Camp No Deer, a family tradition.

October 27, 2014

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People like October for reasons such as hunting, fishing, and the fall colors, but my dad and I like October for a family tradition of deer camp held near the end of the month.

Originally it was four guys that got together on the river at my uncle’s cabin. “We were able to hunt a neighbor’s property down the road, and we saw quite a few deer, but as usual we never shot one,” my Uncle Jack said.

The camp is called Camp No Deer. The name came about around 10 years after it started, my dad said. “I saw a sign with the name on it, and I thought that kind of sounds like our camp because in 29 years of getting together we have only shot three deer.”

“It’s just a great tradition that I hope my kids keep going when I get older,” my dad said.

“I have been coming for around 10 to 12 years,” Todd Smith said.  “I come up to this camp because I am from outside Chicago, and just being up in a tree in nature is just so worth it to me.”

Smith started hunting around 15 years ago, when his father-in-law took him out hunting for two days and they didn’t see anything, he said. “He apologized to me, and I told him that you don’t understand, being in nature is so different because I don’t get exposed to it near as often.”

A typical day at Camp No Deer: some guys go deer hunting in the morning, others go bird hunting, and still others sleep in. We have breakfast around noon and then we always do an activity before the evening hunt.

We typically play shuffleboard, bocce ball, rake leaves, or split wood. After the evening hunt we eat dinner when everyone is back around 9 and then we break into a few hours of cards. All throughout the day food is always available.

“I would be very disappointed if my crew went hungry,” my dad said. “We always start our camp out on Wednesday night with our fire chilly that my wife makes.”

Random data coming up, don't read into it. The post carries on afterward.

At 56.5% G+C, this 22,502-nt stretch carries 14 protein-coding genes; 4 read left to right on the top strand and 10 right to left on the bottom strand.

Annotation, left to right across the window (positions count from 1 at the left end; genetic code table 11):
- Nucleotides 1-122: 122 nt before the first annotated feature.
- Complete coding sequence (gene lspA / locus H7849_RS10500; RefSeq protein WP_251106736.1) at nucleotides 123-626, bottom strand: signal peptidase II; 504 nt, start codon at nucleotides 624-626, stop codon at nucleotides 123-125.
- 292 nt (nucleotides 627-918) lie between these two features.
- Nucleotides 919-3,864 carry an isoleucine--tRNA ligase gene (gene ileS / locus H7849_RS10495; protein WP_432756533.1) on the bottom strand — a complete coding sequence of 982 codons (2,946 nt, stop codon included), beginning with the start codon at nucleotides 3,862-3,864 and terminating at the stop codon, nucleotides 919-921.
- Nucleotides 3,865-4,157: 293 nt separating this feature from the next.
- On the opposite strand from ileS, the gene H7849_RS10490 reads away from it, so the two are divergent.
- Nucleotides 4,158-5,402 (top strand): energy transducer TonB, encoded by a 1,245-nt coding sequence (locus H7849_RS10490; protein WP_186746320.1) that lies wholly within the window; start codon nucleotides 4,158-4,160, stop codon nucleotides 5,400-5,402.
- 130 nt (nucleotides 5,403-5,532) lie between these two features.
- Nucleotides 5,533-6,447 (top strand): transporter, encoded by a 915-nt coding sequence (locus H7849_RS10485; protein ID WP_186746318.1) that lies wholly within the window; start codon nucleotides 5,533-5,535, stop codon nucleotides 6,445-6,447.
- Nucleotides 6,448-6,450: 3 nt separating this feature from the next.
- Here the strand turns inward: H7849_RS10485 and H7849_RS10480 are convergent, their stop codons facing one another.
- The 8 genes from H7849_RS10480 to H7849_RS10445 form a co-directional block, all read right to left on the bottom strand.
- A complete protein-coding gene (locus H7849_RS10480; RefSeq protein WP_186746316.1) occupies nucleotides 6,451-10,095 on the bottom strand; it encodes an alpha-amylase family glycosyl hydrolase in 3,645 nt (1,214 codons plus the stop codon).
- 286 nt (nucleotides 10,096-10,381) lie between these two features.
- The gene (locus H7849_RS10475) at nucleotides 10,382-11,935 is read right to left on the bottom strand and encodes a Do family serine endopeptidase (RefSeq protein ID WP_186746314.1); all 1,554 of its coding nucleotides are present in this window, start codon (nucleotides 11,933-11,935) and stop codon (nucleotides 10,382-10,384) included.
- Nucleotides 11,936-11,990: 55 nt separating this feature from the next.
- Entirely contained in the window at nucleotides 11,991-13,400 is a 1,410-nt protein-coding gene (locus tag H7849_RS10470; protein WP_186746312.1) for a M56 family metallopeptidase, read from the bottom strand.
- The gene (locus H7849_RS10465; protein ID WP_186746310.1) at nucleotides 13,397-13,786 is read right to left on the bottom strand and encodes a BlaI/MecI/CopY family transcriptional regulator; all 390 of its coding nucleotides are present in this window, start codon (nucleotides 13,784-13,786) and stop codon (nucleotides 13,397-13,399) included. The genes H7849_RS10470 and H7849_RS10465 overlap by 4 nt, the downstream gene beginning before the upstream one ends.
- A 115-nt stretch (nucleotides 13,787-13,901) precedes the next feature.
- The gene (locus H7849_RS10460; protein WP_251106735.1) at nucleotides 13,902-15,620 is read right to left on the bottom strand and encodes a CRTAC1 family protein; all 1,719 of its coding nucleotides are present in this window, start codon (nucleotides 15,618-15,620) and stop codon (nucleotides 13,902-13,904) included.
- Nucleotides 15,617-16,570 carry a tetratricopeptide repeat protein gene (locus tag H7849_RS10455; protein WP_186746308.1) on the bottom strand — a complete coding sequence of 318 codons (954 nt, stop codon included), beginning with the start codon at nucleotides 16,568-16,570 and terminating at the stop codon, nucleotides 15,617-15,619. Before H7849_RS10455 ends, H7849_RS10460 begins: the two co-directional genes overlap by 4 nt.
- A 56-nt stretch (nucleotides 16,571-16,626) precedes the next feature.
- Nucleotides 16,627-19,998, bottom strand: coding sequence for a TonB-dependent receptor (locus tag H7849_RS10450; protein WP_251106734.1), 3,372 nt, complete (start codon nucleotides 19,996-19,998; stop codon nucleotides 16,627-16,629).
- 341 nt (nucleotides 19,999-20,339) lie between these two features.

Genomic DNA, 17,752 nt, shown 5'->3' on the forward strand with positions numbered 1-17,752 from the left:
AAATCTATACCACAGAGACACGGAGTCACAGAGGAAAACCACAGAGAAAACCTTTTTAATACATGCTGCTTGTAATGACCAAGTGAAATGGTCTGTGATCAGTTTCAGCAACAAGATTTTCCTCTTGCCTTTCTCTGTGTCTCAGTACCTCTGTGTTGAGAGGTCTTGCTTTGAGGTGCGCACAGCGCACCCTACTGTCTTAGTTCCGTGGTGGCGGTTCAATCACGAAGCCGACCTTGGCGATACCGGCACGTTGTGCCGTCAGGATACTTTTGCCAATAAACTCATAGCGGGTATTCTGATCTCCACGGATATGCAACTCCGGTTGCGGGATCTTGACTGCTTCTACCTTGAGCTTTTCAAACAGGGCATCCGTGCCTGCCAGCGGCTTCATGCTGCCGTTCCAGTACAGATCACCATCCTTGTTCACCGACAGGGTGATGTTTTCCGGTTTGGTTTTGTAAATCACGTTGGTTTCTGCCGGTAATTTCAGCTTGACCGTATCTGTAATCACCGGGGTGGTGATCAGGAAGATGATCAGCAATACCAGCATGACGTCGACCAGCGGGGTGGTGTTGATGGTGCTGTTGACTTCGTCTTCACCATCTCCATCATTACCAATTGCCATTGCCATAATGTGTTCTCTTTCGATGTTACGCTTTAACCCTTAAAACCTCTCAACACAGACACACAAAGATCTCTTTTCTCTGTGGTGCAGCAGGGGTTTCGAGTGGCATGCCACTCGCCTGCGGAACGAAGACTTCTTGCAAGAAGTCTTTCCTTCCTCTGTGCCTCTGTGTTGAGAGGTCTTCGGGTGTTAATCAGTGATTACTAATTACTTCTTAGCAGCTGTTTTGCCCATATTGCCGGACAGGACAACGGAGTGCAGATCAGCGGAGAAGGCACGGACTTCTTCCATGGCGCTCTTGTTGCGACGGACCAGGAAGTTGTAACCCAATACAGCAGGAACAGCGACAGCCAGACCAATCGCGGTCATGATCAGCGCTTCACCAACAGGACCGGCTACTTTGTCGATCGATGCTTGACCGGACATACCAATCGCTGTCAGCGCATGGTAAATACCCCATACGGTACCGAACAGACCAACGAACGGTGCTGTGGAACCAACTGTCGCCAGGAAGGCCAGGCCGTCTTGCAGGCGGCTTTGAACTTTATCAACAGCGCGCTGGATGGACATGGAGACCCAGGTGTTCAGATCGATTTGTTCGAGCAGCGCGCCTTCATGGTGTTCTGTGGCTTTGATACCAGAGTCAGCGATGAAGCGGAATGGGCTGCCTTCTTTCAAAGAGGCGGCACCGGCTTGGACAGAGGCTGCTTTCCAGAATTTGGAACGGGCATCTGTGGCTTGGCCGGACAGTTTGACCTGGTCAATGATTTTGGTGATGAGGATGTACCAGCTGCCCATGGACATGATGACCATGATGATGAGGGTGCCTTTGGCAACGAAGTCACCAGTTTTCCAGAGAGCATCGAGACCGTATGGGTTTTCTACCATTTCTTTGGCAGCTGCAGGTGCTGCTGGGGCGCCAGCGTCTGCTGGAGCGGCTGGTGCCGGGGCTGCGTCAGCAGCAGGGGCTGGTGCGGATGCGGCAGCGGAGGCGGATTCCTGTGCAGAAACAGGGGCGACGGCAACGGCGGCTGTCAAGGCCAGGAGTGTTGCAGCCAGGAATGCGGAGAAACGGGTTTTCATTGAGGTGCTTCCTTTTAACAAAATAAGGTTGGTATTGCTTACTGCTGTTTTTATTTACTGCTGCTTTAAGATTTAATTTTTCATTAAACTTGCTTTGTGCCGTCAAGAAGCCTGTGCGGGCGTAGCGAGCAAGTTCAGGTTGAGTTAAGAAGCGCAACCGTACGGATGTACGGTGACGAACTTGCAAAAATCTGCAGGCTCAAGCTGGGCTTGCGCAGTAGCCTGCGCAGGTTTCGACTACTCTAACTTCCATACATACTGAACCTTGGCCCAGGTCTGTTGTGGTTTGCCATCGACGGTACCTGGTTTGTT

For breakfast they have bacon, eggs, waffles or pancakes, and a typical dinner consists of bread, potatoes, salads, and ham, pasta or steak depending on the night.

Back when they first got started they never missed a hunt. Rain or shine, sleep or no sleep they would go hunt, but now as everyone is getting older they don’t mind missing a morning or afternoon hunt.

“The emphasis isn’t on the hunt, but the emphasis is on spending time with family,” my Uncle Jack said. “It’s cousins getting together who don’t get to spend much time together, so they come and we get to spend four or five days together catching up.”

After my uncle sold the cabin on the river, my dad offered to keep the camp going at our cottage on Big Star Lake which is where it’s been for 20 plus years.

I started going when I started college and this was my fifth year.  It is truly an experience that I look forward to every year.  It is a time that I can go and play cards and just talk with family that I haven’t seen in a year.

The last deer up until this year shot at Camp No Deer was in the 90s, making it the second deer killed at the camp.  This year it was my turn to shoot a nice doe and maybe end the curse of no deer, but I believe the name will never be changed from Camp No Deer.

The month may be cold and rainy like it has been this year, but you step in our cottage during Camp No Deer and you will see a warm house filled with warm people catching up after a long year away from the family tradition that we don’t want to miss.


Eats & Drinks

Eats & Drinks